Due to the limited time given for the preparation of the report, many other issues
concerning children’s rights in Mongolia are not covered, but are intended to be included
in future reports. The legal framework for the rights of the child in Mongolia has been
described in detail in the government report to the UN, therefore it is not included here.
Children’s participation is absent in this report. This can be explained by the fact that
between 1995-2000 child participation was very limited. During this period the issue of
child participation was only emerging and until the present there is little change. There
was a series of conferences held within the framework of UNICEF’s research on the
needs of Mongolian adolescents. In 1999, 104 teenager representatives from 21 aimags
(provinces) and 8 districts in Ulaanbaatar, participated in the “Adolescents Voices”
conference. The Mongolian Scouts Association participated and cooperated actively with
the government in this research.3 Also in order to encourage child participation, the UN,
the Mongolian Womens Association for Social Progress and the Mongolian government
jointly have organized a number of conferences.
3. Children’s Healthy and Safe Environment

3.1 Children’s Food and Nutrition
The problem of child food and nutrition has become a critical issue in the past decade and
it is in the center of public attention at the present.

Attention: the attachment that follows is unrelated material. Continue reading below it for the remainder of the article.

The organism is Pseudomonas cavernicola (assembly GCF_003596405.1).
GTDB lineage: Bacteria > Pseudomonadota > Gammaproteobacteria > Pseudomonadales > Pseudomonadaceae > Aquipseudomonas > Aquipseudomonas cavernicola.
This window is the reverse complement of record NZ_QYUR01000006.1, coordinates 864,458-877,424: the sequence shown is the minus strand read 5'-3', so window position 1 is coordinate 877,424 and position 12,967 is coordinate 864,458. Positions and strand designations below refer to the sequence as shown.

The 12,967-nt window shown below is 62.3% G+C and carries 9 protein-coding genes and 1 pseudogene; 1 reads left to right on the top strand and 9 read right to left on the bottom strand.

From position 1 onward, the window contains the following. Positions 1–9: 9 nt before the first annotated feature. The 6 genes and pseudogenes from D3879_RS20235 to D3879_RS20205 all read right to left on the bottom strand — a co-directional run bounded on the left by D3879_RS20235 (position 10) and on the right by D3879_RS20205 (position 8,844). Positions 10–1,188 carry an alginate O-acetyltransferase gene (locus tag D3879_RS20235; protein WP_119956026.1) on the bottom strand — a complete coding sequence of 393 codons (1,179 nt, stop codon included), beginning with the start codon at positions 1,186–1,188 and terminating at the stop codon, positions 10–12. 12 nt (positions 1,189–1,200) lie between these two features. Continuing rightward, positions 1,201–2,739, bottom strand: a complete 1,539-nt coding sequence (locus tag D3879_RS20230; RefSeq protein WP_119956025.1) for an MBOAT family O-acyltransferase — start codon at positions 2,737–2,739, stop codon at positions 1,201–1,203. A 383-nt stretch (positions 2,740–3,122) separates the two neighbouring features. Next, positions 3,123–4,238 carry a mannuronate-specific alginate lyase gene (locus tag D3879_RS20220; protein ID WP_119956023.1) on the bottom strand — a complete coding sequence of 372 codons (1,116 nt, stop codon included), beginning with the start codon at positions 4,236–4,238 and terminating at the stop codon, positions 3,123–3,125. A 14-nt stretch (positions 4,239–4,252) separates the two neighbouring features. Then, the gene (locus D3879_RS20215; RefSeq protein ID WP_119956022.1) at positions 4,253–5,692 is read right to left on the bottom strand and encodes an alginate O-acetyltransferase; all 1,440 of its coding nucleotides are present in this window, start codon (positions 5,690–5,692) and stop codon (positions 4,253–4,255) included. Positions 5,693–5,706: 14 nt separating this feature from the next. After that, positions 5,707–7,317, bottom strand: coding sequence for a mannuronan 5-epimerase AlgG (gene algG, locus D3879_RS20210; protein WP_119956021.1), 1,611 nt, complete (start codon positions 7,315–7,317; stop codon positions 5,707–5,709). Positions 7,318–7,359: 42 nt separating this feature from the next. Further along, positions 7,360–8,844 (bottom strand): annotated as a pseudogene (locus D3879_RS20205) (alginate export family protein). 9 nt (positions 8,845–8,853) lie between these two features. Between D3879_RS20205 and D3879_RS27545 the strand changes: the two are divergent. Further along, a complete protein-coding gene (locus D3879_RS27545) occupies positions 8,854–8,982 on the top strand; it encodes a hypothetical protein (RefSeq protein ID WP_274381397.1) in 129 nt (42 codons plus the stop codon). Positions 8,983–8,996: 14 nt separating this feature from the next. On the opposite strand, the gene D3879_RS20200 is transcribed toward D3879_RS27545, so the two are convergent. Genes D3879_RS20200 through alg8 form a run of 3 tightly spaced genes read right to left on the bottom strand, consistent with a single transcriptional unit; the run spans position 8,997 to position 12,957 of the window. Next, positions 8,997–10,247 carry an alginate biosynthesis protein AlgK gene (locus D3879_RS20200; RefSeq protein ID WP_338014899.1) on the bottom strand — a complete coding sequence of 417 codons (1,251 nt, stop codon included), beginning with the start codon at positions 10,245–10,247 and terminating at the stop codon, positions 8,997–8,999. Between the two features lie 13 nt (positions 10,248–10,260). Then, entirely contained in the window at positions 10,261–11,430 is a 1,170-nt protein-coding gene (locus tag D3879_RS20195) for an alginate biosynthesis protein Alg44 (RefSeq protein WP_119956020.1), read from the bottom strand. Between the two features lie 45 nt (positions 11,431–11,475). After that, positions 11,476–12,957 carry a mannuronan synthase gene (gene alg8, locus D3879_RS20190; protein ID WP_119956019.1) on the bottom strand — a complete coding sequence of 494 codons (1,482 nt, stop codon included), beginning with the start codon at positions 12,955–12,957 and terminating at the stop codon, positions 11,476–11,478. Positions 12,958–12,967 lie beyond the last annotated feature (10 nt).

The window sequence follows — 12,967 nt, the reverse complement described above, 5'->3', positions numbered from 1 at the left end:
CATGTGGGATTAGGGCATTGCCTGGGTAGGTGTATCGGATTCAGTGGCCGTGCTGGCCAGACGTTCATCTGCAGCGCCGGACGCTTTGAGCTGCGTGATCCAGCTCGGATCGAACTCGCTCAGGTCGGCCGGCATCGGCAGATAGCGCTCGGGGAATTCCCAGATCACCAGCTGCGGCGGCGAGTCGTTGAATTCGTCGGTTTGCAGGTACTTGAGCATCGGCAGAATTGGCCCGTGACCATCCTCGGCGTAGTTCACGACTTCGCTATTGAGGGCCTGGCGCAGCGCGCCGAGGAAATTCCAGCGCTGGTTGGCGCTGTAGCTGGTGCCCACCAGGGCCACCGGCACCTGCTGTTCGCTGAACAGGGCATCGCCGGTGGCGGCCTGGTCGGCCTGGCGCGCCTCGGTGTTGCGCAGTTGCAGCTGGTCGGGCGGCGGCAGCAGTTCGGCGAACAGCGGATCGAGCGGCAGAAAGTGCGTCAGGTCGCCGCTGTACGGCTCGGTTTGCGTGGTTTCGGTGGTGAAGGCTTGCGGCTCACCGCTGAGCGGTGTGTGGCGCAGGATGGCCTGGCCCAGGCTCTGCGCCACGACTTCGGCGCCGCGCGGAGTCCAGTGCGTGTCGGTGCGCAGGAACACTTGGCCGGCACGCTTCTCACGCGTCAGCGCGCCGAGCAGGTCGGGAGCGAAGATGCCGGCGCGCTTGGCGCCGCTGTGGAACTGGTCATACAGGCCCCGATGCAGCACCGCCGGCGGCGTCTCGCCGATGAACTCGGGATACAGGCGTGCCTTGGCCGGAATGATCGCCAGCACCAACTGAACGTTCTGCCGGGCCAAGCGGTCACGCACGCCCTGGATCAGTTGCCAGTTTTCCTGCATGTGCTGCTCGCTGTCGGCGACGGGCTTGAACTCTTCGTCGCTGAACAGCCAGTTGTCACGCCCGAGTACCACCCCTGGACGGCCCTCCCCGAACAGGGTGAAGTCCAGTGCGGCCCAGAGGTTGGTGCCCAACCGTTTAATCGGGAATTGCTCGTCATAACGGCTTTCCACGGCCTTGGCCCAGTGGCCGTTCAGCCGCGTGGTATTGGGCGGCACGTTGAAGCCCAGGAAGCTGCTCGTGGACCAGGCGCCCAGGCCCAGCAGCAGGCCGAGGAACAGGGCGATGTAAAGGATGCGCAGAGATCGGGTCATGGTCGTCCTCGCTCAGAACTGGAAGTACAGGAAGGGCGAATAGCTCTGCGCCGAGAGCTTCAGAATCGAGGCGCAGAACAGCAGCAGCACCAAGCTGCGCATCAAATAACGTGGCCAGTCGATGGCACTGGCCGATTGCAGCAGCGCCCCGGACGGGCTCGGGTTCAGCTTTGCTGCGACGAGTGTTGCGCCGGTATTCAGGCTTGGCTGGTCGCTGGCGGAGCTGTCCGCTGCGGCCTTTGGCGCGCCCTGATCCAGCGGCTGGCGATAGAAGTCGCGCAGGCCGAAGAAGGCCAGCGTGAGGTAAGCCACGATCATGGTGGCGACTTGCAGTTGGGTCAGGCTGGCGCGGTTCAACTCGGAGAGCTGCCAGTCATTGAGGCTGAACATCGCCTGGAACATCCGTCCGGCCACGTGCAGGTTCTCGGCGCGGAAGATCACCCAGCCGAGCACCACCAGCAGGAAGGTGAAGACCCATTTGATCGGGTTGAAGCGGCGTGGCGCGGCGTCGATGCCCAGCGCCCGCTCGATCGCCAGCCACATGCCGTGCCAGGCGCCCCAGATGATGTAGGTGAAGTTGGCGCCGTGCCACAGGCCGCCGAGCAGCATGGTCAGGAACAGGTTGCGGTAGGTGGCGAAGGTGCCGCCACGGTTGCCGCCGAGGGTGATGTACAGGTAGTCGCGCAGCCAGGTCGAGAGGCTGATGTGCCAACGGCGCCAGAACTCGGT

Alternative Report of the National Coalition of NGOs of the Rights of the Child of Mongolia National research on food and nutrition conducted in 1999 identified an alarming conclusion that in the last ten years there has been no progress or development in the quality and provision of children’s food and nutrition. It is a fact that the physical development progress of a quarter of children under 5 years old has slowed down. Also most shockingly the growth of 18.4 percent of children, which is 1 in 10, is in serious danger of being permanently impeded. In spite of these disturbing findings, the state ignores the problem.4 There is no gender distinction, but the first child in a family is likely to receive better food and nutrition. This is not caused by the tradition but by the families’ limited budget. This shows there is a need to provide intensive training for families with low income and many children concerning unplanned pregnancies to prevent these problems. Fathers of the families should also be involved in these kinds of trainings. To fight parents’ unawareness and lack of responsibility towards their children’s health and development, the state must widely use media campaigns. In practice parents’ knowledge about the importance of children’s food and nutrition, and the educational level is more vital than their income. Educated or informed parents, regardless of their level of income, try to provide better environment for their children to study and develop. Inadequate nutrition and lack of food for children is more common in the countryside with only a few varieties of products available. They are flour, meat and dairy products. Local schools, together with parents, should organize trainings to educate parents on the importance of nutrition for children’s development. Also they should be trained to utilize local natural resources e.g. forest fruits, mushrooms, wild onions and other edible plants. The Mongolian Nutrition and Food Institution conducted research in 1997 on children’s food and diet. According to the research, 46.9 percent of children were underweight and 49.8 percent were under the standard height for their age.5 This research is the last national level research on school children’s food and diet. It is unclear what follow up measures were taken after the research recommendations. At present there are no realistic statistics indicating what has changed since 1997 in children’s diet and development. Due to the scarcity of substantial research it is impossible to make any evaluations. Therefore, there is an urgent need for another study on a national level. Children from poor families cannot afford lunch at schools and even do not have enough food at home. To ease the situation it is recommended to include in school budgets hot “aarts” (boiled yoghurt) during the winter and spring seasons, or to provide healthy snacks (free of charge), especially in poor districts and rural areas. It is required for children to be examined by doctors at least twice a year. Unfortunately in Mongolia the practice is absent at the present. Therefore there are no statistics and research results on school children’s physical development. In Mongolia 70 percent of total food products are imported. At 17 customs points dispersed around Mongolian borders, food and health inspectors monitor imported products for safety. However the structure is in infancy and due to the shortage of trained specialists and proper technology, the inspection is done almost on an intuitive level Alternative Report of the National Coalition of NGOs of the Rights of the Child of Mongolia only. Special attention is required when monitoring imported children’s food (infant food, candies, bakery, soft drinks etc.). It is important to organize trainings for food and health inspectors on children’s food and nutrition, and also to provide them with necessary equipment. During the shift to a market economy the government food policy was eliminated and imports were shifted in to the hands of private individuals and companies. They tend to focus on profit and ignore the product quality and standards by providing cheap food that may endanger people’s health. If the state will keep ignoring this serious issue, it can grow to an issue of national security.